When Touchpoint Analytics starts up, it looks for DLLs pertaining to many possible kinds of hardware on a PC, including third-party video cards from AMD/ATI and Nvidia. It searches several likely directories, or file paths, for these DLLs.
Those file paths are specified by a system-wide "environment variable" called PATH that tells Touchpoint Analytics (and many other Windows applications) where to look for DLLs and other executable files.
But if a computer doesn't have a third-party video card, then the proper DLLs won't be found or loaded. Researchers from security firm SafeBreach found they could create fake versions of AMD/ATI and Nvidia DLLs, modify the system-wide PATH environment variable to add new directories into which they'd put the bogus DLLs, and have Touchpoint Analytics choose and load the dodgy DLLs.
This kind of DLL switcheroo is known as a DLL injection, and it makes a program do things it shouldn't. PC gamers sometimes use DLL injection to cheat at games, and malicious hackers can use it to make a program run malicious code. (DLL injection works on Macs and Unix/Linux systems as well as on Windows.)
Because Touchpoint Analytics runs at the system level, it can do anything on a Windows system -- which means any malware loaded into it via DLL injection can too.
So why do we care? Because...
The catch is that on a standard HP Windows machine using the default PATH variable, none of this is possible unless you already have administrative privileges. But of course, if you already have administrative privileges, then you can install malware anyway. So you may be wondering what the outcry is.
Responding to a question from Laptop, Hadar said that the scope of the vulnerability "depends on the PATH environment variable of the victim's operating system."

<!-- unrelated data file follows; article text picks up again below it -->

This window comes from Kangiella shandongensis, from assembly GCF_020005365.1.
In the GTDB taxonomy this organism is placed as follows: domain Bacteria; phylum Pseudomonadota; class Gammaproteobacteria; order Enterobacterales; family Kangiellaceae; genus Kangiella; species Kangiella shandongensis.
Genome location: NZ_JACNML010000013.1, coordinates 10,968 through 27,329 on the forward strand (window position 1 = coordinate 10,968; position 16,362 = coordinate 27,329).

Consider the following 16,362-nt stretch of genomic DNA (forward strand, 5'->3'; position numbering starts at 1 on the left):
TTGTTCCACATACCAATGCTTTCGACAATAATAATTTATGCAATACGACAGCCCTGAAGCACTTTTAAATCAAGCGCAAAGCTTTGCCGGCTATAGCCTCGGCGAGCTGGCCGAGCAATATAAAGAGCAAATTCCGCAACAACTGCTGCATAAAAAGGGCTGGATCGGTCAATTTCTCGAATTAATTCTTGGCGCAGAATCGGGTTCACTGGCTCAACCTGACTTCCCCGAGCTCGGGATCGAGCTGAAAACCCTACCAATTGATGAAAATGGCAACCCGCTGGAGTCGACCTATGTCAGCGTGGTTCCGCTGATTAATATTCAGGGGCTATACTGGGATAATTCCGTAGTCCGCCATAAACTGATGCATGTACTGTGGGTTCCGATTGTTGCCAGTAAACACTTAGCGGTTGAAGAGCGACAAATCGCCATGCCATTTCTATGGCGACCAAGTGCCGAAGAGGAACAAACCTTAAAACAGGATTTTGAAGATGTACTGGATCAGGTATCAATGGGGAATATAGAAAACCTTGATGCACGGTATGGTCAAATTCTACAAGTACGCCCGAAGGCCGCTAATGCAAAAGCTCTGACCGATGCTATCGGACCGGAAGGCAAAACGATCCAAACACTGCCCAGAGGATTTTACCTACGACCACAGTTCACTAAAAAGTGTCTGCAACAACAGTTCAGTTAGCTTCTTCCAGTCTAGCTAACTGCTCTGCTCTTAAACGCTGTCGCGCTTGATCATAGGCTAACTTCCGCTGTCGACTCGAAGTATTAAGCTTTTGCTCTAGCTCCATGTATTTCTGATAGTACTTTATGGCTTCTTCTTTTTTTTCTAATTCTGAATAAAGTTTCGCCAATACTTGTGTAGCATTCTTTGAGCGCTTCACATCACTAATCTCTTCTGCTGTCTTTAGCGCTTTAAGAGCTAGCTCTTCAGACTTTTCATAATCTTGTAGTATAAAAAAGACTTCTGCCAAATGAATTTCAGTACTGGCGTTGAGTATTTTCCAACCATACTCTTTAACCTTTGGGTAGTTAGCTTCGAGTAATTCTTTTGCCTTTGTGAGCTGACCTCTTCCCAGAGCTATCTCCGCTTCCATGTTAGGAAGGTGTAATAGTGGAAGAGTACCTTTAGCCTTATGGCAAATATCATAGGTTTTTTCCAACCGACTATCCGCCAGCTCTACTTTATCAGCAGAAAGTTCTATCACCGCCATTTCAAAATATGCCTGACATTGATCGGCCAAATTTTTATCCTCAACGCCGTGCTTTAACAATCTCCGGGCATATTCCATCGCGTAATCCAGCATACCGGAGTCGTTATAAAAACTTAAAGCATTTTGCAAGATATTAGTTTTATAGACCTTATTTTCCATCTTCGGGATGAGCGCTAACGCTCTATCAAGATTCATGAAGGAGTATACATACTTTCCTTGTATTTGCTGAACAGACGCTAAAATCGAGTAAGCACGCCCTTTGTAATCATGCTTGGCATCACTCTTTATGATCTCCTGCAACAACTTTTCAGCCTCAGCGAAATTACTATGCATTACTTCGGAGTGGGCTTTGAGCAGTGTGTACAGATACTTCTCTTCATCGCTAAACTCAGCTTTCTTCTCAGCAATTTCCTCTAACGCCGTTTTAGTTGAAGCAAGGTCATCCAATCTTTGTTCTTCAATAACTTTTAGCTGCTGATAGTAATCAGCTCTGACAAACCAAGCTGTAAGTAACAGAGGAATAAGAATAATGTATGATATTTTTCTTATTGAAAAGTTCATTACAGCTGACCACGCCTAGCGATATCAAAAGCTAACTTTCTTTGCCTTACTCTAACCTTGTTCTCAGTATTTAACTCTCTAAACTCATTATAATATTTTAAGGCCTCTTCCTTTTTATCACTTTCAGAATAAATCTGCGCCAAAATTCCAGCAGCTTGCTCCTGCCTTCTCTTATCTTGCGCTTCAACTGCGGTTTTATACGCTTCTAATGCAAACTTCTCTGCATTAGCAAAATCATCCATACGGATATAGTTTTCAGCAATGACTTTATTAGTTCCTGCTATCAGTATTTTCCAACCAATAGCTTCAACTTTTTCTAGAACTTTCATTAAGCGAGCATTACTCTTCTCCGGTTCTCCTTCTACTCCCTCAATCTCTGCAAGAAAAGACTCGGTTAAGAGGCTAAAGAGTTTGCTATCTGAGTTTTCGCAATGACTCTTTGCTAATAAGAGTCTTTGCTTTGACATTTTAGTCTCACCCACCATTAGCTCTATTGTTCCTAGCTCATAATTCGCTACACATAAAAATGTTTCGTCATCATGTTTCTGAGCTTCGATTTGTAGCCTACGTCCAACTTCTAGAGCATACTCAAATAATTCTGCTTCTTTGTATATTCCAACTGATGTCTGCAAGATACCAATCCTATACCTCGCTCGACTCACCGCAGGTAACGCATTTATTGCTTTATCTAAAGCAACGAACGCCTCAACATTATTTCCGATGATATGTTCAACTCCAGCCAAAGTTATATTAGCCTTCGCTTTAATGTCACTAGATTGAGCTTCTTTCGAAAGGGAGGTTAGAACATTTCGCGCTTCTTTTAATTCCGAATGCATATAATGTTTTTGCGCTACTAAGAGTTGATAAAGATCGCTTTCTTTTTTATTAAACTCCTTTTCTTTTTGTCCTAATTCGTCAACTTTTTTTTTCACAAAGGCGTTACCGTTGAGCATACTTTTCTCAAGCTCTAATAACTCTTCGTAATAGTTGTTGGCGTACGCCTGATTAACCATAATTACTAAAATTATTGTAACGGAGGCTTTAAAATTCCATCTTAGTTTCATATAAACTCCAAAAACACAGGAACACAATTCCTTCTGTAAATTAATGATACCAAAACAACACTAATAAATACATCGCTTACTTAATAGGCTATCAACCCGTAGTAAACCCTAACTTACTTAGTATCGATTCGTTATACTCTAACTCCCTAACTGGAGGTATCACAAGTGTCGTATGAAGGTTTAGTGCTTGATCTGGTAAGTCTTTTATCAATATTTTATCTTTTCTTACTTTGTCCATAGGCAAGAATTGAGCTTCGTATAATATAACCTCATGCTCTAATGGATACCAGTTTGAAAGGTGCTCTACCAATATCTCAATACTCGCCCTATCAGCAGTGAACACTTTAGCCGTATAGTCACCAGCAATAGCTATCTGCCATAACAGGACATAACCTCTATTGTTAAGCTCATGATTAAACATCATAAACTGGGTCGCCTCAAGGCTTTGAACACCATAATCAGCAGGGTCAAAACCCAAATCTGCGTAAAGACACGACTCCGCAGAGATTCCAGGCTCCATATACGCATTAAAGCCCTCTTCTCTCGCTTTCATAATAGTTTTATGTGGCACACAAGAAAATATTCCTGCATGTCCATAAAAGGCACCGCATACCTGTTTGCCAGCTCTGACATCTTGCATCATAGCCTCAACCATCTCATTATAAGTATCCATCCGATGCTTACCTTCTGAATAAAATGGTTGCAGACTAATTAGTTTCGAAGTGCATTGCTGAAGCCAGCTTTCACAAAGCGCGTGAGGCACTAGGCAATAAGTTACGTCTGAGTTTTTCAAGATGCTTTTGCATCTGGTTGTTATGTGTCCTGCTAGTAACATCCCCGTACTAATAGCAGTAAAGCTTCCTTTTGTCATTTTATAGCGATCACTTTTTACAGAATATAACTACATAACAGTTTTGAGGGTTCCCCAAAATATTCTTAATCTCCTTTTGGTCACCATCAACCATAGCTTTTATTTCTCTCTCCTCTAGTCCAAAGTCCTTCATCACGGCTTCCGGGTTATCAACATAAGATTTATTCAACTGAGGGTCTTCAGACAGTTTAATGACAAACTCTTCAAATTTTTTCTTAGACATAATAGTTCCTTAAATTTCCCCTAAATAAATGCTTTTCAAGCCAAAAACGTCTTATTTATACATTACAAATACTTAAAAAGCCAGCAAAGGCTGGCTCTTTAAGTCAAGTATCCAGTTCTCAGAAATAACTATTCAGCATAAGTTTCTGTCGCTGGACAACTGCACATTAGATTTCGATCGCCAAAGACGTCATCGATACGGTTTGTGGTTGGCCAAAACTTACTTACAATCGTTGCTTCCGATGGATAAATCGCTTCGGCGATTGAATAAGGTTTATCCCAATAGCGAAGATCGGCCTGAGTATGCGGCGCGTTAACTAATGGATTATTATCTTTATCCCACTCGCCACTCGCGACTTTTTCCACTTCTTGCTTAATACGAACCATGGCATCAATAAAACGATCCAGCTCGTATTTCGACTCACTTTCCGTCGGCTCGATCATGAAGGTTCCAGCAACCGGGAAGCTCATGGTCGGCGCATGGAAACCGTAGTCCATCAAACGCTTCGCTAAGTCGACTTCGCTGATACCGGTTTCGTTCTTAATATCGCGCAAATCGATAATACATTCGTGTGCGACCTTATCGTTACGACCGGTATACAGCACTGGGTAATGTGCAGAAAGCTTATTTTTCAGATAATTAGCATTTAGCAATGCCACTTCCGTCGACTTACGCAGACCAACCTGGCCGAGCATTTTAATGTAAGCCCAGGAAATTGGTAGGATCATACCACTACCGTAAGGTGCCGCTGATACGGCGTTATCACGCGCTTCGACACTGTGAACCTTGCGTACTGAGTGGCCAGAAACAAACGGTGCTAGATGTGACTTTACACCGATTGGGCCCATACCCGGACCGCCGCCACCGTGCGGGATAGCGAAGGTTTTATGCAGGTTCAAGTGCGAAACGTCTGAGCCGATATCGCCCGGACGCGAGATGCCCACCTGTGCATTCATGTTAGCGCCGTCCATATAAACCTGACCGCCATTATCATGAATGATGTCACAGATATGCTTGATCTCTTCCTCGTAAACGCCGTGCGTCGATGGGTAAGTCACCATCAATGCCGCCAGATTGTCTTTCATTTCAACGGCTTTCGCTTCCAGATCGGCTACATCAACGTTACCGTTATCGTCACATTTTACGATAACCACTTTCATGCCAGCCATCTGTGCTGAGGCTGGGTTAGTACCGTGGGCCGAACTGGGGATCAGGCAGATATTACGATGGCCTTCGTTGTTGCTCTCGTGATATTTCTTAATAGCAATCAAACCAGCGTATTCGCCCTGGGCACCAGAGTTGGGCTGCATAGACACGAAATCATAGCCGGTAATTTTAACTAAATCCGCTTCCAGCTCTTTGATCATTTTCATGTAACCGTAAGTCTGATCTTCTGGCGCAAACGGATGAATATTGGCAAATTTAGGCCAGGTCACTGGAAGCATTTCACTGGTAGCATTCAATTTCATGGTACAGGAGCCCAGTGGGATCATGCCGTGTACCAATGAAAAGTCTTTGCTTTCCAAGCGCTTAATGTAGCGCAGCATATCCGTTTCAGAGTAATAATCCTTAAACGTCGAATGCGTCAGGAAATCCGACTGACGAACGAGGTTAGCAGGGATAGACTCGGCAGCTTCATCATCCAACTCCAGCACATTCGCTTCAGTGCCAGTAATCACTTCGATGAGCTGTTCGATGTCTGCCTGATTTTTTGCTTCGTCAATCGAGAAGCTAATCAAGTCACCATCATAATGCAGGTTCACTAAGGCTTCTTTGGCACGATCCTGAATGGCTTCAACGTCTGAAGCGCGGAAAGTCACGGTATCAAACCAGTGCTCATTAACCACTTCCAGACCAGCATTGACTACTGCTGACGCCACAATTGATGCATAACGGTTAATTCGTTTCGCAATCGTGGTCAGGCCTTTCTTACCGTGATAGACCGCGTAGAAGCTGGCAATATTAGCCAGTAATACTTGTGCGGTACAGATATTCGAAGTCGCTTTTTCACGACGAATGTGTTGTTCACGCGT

In other words, if a machine happens to have existing modifications to the PATH environment variable, then Touchpoint Analytics, or implementations of Open Hardware Monitor on other systems, might be able to load malicious DLLs from non-system directories. That would let a user with limited privileges, or malware installed by the account of a limited user, inject a malicious DLL at the system level.
"We've seen some cases which this vulnerability was exploitable by a non-administrator user, because a particular folder in the PATH was writable by non-admin," Hadar told us.
Hadar and SafeBreach found a very similar flaw earlier this year in Dell machines that was also caused by a diagnostic service that used third-party software.
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Paul Wagenseil is a senior editor at Tom's Guide focused on security and privacy. He has also been a dishwasher, fry cook, long-haul driver, code monkey and video editor. He's been rooting around in the information-security space for more than 15 years at FoxNews.com, SecurityNewsDaily, TechNewsDaily and Tom's Guide, has presented talks at the ShmooCon, DerbyCon and BSides Las Vegas hacker conferences, shown up in random TV news spots and even moderated a panel discussion at the CEDIA home-technology conference. You can follow his rants on Twitter at @snd_wagenseil.